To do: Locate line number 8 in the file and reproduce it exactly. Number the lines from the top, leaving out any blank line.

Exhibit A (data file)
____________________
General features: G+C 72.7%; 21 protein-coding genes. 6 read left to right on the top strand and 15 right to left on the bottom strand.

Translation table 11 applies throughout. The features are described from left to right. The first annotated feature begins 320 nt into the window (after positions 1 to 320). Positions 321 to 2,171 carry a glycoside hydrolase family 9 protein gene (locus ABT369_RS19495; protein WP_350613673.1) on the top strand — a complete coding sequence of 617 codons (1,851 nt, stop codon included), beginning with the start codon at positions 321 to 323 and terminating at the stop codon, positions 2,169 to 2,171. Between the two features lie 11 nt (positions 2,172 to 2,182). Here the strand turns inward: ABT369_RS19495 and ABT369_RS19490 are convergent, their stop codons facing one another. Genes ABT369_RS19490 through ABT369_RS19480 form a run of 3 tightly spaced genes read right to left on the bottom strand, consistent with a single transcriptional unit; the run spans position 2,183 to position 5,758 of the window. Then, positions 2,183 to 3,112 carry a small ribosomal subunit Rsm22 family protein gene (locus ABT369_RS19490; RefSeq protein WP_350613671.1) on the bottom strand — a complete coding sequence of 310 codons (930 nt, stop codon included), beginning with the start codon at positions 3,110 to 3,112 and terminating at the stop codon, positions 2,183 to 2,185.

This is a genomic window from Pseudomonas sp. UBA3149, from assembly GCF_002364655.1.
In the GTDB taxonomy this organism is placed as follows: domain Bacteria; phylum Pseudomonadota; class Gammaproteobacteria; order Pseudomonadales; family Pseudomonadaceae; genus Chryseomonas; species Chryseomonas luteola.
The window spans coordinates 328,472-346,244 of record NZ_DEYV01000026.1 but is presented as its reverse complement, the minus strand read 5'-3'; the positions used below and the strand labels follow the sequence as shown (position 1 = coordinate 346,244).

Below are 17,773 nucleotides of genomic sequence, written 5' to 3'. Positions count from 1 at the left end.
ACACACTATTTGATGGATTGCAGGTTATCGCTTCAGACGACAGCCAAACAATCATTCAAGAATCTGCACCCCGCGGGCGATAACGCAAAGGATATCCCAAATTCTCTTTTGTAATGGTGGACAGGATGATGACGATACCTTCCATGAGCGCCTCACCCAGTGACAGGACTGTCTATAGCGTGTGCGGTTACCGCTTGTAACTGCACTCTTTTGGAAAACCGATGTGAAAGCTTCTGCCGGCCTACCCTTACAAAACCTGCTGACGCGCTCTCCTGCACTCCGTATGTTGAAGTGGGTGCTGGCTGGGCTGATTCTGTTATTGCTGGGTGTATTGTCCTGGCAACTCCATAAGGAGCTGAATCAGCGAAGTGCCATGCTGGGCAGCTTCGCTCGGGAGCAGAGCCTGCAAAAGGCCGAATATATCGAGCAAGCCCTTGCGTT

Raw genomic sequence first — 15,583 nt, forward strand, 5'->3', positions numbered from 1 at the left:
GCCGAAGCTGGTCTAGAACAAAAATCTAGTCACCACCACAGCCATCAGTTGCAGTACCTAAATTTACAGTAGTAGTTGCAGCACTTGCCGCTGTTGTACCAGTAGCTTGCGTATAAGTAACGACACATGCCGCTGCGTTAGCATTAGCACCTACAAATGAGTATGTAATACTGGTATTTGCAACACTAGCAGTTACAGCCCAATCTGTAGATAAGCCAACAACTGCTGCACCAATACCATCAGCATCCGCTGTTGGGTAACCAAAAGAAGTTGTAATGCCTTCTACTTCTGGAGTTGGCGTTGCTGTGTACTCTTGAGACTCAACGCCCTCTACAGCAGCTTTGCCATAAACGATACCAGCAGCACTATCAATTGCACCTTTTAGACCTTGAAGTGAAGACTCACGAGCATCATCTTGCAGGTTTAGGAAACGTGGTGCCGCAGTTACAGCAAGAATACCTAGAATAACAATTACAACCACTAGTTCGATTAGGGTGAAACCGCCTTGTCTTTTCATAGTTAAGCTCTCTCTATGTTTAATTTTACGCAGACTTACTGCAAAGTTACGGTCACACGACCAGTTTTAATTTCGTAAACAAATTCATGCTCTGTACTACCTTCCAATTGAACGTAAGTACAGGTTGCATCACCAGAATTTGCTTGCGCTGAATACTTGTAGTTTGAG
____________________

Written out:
Raw genomic sequence first — 15,583 nt, forward strand, 5'->3', positions numbered from 1 at the left: